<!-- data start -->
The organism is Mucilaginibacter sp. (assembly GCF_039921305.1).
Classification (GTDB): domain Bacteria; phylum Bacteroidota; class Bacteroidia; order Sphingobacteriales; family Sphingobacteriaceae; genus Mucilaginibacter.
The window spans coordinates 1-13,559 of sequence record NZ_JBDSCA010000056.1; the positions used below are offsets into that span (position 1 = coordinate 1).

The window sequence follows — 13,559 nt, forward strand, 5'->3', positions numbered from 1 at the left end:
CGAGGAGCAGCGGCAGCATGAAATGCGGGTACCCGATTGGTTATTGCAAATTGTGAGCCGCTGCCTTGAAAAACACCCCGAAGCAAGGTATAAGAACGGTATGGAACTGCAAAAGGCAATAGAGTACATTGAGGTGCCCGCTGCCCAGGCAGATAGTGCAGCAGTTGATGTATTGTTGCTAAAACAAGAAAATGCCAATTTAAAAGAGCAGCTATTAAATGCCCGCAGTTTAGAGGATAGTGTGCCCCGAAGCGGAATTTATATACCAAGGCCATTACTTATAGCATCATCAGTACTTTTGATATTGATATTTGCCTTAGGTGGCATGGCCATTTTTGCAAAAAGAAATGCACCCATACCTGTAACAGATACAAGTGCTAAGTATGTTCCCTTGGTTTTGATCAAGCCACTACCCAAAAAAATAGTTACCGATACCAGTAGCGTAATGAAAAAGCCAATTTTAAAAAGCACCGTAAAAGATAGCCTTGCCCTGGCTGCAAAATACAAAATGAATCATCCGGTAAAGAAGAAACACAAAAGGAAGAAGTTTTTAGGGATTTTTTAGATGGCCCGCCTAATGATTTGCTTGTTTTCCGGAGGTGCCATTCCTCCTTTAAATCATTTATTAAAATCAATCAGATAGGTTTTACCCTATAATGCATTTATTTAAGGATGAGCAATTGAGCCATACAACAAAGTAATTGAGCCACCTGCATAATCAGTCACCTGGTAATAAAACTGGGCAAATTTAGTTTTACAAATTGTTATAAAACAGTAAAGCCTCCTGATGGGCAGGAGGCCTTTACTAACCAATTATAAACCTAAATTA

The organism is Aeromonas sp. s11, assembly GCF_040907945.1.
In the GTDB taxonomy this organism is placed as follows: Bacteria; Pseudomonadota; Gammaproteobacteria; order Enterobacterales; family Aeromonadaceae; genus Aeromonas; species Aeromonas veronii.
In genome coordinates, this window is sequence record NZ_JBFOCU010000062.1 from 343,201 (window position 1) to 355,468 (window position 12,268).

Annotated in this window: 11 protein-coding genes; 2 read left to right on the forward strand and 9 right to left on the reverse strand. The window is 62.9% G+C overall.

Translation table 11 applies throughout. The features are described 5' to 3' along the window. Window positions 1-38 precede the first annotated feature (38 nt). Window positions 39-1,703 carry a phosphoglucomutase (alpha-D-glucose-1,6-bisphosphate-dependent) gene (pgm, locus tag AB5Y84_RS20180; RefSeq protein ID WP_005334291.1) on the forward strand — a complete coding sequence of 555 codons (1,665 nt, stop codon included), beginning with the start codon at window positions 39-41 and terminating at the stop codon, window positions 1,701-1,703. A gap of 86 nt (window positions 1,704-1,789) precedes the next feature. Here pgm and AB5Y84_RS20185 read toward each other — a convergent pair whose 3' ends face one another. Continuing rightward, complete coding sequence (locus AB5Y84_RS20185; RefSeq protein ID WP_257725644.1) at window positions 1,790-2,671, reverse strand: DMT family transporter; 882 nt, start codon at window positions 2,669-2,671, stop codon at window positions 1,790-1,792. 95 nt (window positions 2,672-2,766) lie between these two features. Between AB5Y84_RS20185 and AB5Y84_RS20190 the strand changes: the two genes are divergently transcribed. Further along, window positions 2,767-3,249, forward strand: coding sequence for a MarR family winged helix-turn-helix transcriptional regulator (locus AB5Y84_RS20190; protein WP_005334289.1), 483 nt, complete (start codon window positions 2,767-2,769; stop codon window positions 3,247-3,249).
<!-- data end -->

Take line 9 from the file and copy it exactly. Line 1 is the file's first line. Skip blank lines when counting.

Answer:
Annotated in this window: 11 protein-coding genes; 2 read left to right on the forward strand and 9 right to left on the reverse strand. The window is 62.9% G+C overall.